Pittsburgh Theological Seminary

Bridging the Word and the World

10/4 2019

Inside the PTS Curriculum: Introduction to Urban Ministry

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The “Inside the PTS Curriculum” series gives you an inside look at what students are learning in their courses at Pittsburgh Theological Seminary. Each article focuses on one class, its subject matter, what students can expect to learn, the required texts, and the kinds of assignments students can expect. We’ll let you know whether the course is required or available for the Master of Divinity (MDiv), the Master of Arts in Pastoral Studies (MAPS), or Master of Theological Studies (MTS). Each article will include the professors’ bio.

This week’s course is “Introduction to Urban Ministry.”

Drew Smith, Professor Urban Ministry

About Introduction to Urban Ministry

During this term, Pittsburgh Theological Seminary students will be learning about urban ministry with the Rev. Dr. R. Drew Smith in the class “Introduction to Urban Ministry.” This is a required course for the Graduate Certificate in Urban Ministry and is also open to students in the Master of Divinity (MDiv) degree, Master of Arts in Pastoral Studies (MAPS) degree, or Master of Theology (MTS) degree program.

This course . Attention is given to helping students discern their vocational call in the context of city life and Christian witness in this arena. Further, this course explores social factors and theological premises impacting and influencing ministry approaches to urban contexts, circumstances, and populations. Students also learn about analytical tools (both theological and sociological) that are helpful in critiquing ministry approaches to ever-evolving demographic, cultural, psycho-social, and sociostructural complexities of 21st century urban life.

As to required texts, student will read Urban Ministry Reconsidered: Contexts and Approaches, edited by Dr. Smith, Stephanie C. Boddie, and Ronald E. Peters. Students will also complete three two-page discussion papers plus a final paper and presentation.

About the Instructor

Both a political scientist and a clergyman, the Rev. Dr. R. Drew Smith has initiated and directed a number of projects related to religion and public life which have collected research data on political involvements, community development activities, and outreach ministries of churches, especially African-American churches. He has also conducted similar research in South Africa, including while serving in 2005 as a Fulbright professor at the University of Pretoria. His overseas involvements additionally include serving in 2009 as a Fulbright senior specialist at Presbyterian Theological Seminary in Cameroon and lecturing in many international venues including as part of the U.S. State Department’s Speakers Bureau. He has served since 2010 as co-convener of the Transatlantic Roundtable on Religion and Race, an initiative that convenes scholars, religious leaders, and community activists from across the transatlantic region for purposes of advancing progressive approaches to persistent racial problems in various contexts. An ordained a Baptist clergyman, Professor Smith is a graduate of Indiana University and Yale University.

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10/3 2019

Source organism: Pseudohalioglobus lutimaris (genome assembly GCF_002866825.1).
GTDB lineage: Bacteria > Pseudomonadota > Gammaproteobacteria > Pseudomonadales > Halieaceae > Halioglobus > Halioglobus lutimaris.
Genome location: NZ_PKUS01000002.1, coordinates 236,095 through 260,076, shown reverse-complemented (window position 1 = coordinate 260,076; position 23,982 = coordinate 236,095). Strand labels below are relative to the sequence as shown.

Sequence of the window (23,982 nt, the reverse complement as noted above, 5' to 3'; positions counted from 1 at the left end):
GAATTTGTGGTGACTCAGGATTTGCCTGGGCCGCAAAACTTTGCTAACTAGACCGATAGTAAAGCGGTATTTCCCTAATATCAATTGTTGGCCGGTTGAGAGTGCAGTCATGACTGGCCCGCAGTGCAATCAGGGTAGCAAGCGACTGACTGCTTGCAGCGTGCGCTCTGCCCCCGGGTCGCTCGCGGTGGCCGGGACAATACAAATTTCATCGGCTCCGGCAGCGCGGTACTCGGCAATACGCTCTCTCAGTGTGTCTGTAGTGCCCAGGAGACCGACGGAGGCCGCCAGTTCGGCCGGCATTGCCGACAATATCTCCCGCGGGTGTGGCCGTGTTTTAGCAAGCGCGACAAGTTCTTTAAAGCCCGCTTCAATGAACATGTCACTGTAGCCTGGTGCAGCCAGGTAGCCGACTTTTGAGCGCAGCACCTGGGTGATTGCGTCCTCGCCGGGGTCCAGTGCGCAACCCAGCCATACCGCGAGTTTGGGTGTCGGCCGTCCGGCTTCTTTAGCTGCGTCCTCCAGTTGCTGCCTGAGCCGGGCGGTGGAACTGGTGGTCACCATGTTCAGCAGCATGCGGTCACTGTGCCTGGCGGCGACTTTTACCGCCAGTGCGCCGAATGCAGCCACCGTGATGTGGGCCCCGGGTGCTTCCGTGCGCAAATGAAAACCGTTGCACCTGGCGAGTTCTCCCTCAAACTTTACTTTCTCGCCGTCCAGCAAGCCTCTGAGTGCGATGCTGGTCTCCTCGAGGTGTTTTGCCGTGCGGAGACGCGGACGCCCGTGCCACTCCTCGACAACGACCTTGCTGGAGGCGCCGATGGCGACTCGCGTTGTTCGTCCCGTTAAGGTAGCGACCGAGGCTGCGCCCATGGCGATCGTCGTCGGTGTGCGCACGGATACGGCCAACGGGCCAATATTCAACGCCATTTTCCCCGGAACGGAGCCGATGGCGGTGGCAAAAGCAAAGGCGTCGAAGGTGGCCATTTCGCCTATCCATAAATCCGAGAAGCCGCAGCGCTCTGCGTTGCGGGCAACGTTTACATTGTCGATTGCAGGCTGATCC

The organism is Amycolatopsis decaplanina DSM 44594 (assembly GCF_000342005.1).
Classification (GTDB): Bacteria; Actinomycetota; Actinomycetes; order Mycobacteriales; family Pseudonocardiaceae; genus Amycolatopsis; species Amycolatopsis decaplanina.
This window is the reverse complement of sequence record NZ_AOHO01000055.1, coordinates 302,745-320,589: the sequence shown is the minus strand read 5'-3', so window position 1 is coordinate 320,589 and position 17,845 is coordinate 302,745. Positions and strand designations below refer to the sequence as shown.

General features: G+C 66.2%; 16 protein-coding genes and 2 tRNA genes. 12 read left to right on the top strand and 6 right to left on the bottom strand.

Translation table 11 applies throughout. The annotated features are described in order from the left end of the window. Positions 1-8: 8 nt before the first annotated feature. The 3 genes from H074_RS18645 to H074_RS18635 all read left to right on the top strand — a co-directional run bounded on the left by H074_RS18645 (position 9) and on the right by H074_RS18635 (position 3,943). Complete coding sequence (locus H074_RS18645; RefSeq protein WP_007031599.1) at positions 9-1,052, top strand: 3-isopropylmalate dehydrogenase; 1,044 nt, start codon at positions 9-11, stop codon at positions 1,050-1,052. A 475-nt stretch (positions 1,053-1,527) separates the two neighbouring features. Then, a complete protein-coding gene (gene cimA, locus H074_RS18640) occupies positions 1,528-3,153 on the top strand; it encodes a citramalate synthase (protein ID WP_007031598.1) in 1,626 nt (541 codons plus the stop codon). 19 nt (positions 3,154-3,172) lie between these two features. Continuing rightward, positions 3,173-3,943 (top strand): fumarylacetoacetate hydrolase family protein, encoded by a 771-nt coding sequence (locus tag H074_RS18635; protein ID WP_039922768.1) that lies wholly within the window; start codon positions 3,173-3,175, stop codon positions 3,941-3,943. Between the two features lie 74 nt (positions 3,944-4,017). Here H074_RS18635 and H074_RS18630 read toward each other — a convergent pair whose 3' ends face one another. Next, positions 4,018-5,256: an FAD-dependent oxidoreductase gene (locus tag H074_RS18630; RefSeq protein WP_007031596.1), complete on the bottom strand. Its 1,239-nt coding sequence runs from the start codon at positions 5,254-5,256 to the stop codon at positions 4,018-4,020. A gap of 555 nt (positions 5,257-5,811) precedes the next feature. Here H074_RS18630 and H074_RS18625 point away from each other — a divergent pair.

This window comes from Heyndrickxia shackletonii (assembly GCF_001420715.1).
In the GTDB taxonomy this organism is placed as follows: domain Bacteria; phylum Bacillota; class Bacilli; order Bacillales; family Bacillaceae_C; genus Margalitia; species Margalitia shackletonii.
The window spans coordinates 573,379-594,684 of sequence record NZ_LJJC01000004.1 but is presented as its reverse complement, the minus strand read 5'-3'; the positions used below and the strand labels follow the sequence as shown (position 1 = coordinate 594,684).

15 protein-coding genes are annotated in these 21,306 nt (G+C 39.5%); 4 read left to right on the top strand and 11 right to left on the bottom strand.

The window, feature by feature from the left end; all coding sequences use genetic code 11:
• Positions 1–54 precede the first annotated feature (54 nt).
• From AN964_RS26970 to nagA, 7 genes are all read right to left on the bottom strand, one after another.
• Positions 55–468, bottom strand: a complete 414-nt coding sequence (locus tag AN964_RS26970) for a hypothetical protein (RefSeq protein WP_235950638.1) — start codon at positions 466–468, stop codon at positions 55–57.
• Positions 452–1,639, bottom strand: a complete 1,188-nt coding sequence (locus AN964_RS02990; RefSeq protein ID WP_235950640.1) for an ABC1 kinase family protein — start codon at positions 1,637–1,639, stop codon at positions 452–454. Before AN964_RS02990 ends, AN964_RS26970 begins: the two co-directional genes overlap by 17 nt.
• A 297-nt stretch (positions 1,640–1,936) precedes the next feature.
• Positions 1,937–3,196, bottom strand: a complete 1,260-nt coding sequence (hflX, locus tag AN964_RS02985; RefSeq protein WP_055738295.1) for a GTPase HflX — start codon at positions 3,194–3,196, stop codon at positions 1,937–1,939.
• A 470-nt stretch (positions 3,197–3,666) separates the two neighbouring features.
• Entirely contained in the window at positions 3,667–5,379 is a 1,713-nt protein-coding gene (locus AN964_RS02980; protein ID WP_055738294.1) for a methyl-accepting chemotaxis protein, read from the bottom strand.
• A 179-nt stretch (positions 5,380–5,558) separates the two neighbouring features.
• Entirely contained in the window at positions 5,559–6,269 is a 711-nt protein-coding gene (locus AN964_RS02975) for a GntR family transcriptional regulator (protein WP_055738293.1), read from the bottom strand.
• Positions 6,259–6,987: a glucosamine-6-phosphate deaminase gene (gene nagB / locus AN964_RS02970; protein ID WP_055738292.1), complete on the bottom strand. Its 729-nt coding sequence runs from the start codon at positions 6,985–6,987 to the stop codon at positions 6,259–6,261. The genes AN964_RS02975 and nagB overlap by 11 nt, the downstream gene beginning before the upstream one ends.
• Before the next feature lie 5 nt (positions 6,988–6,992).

The “Gospel” is Bigger than What Billy Graham Bellowed

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gospel views social justice and evangelism

Recent Seminary graduate Brandon Shaw muses about how the Gospel story is one of social justice and evangelism. 

Let’s call him “Tommy.” Tommy and I sat in proximity to each other in Dr. Dan Treier’s undergraduate, systematic theology course at Wheaton College (Ill.) during the fall of 2006. Tommy was arguably the course’s most progressive theological student, while I was likely the most conservative and boldly evangelistic.

We often bantered back and forth. Tommy kept suggesting that the gospel was primarily about overarching, creation renewal, while I articulated that the gospel concerned itself primarily with individual salvation.

It never occurred to me that Tommy and I needed to morph our views together!

Fast forward almost 13 years. A recent ThM alumnus of Pittsburgh Seminary, I am currently pursuing doctoral studies in Illinois, along with a master’s in strategic communication because I “heart” contemplating how to best package the gospel for a mass audience.

The Gospel Stands Taller

 While on a visit to Chicagoland in June 2019 for doctoral studies, I came to realize that the gospel stands taller than I assessed over these last 16 years as a Christian.[1]

Merely telling someone “The Four Spiritual Laws” or the five points of Calvinism with an evangelistic impetus that summons someone to faith in Christ for even the glory of the Triune God is not the entire gospel—but merely a part of the whole  good news message.

If we are to truly impact the world for Christ, we must pursue a more holistic gospel that emphasizes not merely soteriological tidbits coupled with a “Just As I Am,” Billy-Graham-like, altar call. Instead, we need a gospel that tells the tale of a Jewish Christ as the consummating King in a world that needs his reign to overcome it via his Spirit and church for perfect renewal unto the fame of the Triune God.

The Gospel is More

The gospel is more than salvation pronouncements, such as the death and resurrection of Christ, and a summons to repent and believe in his person and work for the renown of God. Though it is all that, it is more, too.

The gospel is also a story about God restoring a fallen universe to glory through the nation of Israel, something Scot McKnight, of Northern Seminary, especially highlights, which ultimately culminates with Christ declaring that his kingdom is at hand (Mark 1:15). There is a cosmic-story component to the gospel that many neglect. The compelling and saving truths of Christ’s perfect life, propitious death, resurrection, ascension, reigning, return, and his restoration of all things are crucial points to the gospel.